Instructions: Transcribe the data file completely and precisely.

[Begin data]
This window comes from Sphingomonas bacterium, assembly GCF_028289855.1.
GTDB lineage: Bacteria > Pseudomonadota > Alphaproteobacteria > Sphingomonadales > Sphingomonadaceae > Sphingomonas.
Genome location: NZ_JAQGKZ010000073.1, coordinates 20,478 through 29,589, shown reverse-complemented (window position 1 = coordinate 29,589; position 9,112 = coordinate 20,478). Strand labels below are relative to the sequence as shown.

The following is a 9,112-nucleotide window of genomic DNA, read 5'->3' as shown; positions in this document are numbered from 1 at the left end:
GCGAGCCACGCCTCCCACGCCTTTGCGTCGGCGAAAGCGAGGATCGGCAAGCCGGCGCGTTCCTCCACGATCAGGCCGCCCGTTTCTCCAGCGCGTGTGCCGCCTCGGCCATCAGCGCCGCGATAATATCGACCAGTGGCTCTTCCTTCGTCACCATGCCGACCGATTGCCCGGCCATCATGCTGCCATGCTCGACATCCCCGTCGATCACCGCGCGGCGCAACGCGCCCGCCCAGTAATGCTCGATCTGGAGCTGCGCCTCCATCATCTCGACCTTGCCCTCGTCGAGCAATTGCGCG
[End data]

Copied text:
This window comes from Sphingomonas bacterium, assembly GCF_028289855.1.
GTDB lineage: Bacteria > Pseudomonadota > Alphaproteobacteria > Sphingomonadales > Sphingomonadaceae > Sphingomonas.
Genome location: NZ_JAQGKZ010000073.1, coordinates 20,478 through 29,589, shown reverse-complemented (window position 1 = coordinate 29,589; position 9,112 = coordinate 20,478). Strand labels below are relative to the sequence as shown.

The following is a 9,112-nucleotide window of genomic DNA, read 5'->3' as shown; positions in this document are numbered from 1 at the left end:
GCGAGCCACGCCTCCCACGCCTTTGCGTCGGCGAAAGCGAGGATCGGCAAGCCGGCGCGTTCCTCCACGATCAGGCCGCCCGTTTCTCCAGCGCGTGTGCCGCCTCGGCCATCAGCGCCGCGATAATATCGACCAGTGGCTCTTCCTTCGTCACCATGCCGACCGATTGCCCGGCCATCATGCTGCCATGCTCGACATCCCCGTCGATCACCGCGCGGCGCAACGCGCCCGCCCAGTAATGCTCGATCTGGAGCTGCGCCTCCATCATCTCGACCTTGCCCTCGTCGAGCAATTGCGCG